The Last Thing That Ever Needs To Be Said About The Deal For Jake Peavy, Ever

It’s tempting to use past trades as a guideline for what to expect from the newest addition to the White Sox family, as though one man’s inability to get through the fifth inning unscathed somehow had any bearing on another’s ability to heal his ankle.

But the real problem with such comparisons isn’t so much a matter of what style of pitcher or deal the Sox usually engage in, but one of who exactly they’re dealing for. Name-brand veteran Sox acquisitions have come in many flavors – large like David Wells, frustrating like Jose Contreras, sort of disappointing like Todd Ritchie – but the reason comparisons to Jake Peavy fail is because, with the possible exception of Freddy Garcia, no one the Good Guys have ever actually landed has been as good when they got them.

This trade isn’t important because it involves Jake Peavy; this trade is important because the Sox aren’t really taking that much of a gamble by bringing him aboard. Sure, the change in leagues might give Peavy some trouble, and the new park probably won’t do him any favors, and the ankle thing is kind of annoying, but with the trade for Peavy the Sox turned the short-term “pitch better or you’re out of a job” approach to career development favored by Clayton Richard, the long-term maybe of Aaron Poreda and the perpetual whatever of the Jose Contreras/Bartolo Colon tag team into a guy who, at worst, will give up four runs a game in a league that surrenders five runs a game.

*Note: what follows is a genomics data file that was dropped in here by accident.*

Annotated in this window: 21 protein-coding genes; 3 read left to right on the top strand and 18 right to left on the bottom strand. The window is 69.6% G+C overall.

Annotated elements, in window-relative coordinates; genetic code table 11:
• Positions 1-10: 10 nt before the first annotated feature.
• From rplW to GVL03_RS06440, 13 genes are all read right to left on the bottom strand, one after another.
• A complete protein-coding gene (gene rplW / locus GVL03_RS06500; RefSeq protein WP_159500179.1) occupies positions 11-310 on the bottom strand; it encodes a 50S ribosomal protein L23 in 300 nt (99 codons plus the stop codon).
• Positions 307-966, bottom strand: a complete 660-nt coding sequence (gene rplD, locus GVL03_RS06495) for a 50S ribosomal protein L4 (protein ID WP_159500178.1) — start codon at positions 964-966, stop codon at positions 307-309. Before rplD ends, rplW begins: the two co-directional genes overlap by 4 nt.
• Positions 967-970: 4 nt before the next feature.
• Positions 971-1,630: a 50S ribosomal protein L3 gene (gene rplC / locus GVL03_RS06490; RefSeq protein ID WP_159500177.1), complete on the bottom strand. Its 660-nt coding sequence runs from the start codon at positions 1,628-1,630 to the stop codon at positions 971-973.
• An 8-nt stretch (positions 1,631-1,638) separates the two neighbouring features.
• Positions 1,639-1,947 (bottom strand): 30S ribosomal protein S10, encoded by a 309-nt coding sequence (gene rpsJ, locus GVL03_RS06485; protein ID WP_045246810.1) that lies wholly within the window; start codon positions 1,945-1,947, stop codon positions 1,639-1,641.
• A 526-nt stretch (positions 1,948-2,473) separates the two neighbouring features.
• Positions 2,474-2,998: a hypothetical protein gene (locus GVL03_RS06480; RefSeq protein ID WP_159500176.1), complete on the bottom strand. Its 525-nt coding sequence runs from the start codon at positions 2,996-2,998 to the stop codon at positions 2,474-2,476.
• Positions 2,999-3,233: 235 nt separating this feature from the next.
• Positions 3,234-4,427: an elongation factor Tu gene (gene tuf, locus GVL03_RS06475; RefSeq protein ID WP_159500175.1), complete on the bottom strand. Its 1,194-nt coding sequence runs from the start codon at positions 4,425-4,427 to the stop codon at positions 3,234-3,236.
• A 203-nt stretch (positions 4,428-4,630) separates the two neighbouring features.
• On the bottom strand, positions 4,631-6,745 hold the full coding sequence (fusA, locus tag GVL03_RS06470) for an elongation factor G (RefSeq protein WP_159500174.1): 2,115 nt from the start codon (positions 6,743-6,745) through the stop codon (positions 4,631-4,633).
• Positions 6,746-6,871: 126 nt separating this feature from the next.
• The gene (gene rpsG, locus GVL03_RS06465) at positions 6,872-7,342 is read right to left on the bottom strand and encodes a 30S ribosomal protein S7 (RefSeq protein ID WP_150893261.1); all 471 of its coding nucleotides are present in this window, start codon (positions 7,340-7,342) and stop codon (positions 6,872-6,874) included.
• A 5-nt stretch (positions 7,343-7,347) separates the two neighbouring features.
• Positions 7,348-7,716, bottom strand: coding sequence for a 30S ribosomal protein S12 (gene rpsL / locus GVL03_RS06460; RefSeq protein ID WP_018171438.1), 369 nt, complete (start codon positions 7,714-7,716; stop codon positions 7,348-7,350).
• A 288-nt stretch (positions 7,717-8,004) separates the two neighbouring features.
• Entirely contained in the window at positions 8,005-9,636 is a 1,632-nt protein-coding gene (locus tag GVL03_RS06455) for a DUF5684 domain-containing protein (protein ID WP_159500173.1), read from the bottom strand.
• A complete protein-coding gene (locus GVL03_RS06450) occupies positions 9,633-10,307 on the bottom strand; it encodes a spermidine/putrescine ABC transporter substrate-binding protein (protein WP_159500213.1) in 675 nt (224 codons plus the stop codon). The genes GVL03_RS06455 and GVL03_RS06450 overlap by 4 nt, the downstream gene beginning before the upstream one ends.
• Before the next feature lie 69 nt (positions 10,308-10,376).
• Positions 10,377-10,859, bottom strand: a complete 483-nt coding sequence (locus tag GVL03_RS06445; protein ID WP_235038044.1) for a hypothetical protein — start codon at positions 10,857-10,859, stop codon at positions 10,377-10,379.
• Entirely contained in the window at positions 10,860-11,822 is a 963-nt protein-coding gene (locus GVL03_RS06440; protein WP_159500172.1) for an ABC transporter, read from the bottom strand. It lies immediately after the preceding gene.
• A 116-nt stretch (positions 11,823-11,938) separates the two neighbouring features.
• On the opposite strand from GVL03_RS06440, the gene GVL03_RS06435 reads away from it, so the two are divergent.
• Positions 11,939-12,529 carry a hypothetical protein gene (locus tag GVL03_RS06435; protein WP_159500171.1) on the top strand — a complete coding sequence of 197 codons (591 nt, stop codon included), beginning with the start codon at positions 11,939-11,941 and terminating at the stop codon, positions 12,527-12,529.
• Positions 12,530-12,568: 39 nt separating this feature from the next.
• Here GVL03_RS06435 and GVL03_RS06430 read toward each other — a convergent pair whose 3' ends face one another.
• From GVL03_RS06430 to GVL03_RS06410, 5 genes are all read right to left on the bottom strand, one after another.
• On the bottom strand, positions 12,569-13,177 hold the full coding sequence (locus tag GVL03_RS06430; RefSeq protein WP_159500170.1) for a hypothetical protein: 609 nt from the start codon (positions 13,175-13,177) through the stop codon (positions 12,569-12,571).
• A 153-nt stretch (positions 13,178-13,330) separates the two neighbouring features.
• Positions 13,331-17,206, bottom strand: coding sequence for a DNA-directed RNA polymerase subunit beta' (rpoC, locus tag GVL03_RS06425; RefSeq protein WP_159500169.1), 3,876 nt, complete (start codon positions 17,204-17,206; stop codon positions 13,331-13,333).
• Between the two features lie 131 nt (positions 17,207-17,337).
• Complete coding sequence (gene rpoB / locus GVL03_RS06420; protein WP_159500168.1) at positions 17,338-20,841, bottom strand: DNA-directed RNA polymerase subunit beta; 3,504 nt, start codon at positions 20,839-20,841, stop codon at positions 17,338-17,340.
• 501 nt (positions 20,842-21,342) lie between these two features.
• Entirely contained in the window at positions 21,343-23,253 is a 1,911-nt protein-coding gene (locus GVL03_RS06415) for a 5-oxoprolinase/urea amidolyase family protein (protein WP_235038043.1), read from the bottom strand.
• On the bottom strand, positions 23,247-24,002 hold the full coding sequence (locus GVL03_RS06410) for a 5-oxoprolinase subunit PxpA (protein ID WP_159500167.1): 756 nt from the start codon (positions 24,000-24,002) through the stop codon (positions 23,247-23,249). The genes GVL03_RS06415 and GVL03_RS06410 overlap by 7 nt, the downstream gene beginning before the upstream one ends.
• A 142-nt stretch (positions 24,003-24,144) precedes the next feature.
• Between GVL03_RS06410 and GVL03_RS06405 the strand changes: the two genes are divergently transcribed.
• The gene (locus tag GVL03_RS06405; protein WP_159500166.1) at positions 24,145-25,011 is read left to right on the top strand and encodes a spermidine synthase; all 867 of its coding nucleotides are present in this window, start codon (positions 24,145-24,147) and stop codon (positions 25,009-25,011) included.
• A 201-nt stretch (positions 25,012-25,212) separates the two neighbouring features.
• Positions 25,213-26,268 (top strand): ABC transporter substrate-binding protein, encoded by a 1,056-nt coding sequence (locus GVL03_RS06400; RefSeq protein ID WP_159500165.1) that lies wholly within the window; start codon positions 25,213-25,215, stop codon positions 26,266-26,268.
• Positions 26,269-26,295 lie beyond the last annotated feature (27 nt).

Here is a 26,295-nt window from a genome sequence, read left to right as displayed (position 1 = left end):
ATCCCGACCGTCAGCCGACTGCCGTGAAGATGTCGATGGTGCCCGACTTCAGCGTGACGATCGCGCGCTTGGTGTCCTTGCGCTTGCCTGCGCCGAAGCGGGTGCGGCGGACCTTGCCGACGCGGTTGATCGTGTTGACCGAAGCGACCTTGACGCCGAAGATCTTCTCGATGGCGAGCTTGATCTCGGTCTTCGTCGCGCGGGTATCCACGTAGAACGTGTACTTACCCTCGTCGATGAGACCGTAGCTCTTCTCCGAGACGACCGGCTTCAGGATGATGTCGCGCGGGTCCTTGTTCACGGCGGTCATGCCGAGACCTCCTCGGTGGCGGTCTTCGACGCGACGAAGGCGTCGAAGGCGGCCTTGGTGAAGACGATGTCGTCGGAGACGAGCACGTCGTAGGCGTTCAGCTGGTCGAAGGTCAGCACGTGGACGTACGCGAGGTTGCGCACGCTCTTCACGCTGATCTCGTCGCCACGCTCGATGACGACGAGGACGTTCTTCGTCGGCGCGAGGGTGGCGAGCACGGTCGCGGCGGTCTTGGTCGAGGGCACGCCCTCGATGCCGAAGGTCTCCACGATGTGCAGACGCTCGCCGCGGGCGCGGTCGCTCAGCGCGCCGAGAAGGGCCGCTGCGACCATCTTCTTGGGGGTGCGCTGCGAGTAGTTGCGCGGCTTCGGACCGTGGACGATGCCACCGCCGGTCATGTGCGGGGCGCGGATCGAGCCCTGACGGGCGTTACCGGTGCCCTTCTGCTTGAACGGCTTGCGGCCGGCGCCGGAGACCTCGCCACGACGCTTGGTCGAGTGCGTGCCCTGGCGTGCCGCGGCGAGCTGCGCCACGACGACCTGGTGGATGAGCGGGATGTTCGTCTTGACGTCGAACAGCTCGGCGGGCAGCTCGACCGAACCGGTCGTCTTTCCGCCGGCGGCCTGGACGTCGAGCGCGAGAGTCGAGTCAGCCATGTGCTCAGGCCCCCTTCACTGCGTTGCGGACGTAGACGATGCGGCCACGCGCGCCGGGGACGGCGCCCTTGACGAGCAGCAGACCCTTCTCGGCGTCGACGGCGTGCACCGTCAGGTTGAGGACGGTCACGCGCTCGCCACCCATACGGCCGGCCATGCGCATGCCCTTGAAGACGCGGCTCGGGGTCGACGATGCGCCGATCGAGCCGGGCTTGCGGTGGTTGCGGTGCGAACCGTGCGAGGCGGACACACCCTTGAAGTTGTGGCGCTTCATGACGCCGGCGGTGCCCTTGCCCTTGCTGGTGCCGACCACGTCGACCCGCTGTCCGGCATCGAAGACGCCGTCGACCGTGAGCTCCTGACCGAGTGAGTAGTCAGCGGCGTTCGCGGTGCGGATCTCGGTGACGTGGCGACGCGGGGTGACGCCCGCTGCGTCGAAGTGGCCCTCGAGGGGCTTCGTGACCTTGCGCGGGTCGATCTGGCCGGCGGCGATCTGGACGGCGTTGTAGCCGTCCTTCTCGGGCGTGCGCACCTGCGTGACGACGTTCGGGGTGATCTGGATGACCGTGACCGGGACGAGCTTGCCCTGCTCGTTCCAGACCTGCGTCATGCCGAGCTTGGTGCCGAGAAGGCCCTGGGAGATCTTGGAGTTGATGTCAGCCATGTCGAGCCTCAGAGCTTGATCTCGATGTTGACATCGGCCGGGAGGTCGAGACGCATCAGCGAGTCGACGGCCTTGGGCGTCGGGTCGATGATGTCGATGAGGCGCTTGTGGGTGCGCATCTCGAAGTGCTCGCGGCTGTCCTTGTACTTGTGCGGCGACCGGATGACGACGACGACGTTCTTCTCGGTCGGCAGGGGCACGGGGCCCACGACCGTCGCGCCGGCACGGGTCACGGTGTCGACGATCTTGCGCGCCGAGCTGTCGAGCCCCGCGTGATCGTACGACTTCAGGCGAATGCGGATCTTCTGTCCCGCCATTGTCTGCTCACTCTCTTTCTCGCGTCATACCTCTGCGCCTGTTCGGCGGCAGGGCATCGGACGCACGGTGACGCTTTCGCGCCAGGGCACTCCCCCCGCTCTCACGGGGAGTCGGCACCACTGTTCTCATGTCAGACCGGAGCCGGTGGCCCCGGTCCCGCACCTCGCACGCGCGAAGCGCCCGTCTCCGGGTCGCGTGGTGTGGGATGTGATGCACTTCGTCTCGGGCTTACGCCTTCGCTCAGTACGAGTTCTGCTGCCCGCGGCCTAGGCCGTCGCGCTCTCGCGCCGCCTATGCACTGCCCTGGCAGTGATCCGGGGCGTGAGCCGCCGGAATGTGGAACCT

More to the point: with Peavy, the Sox suddenly have a chance instead of a whole lot of question marks.

But let’s say for a second it all goes horribly wrong and Chicago turns out to not be as nice a place as San Diego after all. Suppose Peavy bombs and we all look stupid for ever believing things like the 300 words preceding this one. In a way, we can take comfort even in that outcome, because even when these trades don’t work out for the Sox, they’ve never worked out all that well for the other guy, either. Anyone still upset about the great career Sean Lowe went on to carve for himself? Hall of Fame left fielder Brian Simmons? Four-time MVP Jeremy Reed, anyone? Does anyone have any reason to believe the Sox just handed over the long-rumored genetic advancement of Greg Maddux, Sandy Koufax, Don Drysdale and Randy Johnson?

Of course not. Because they didn’t.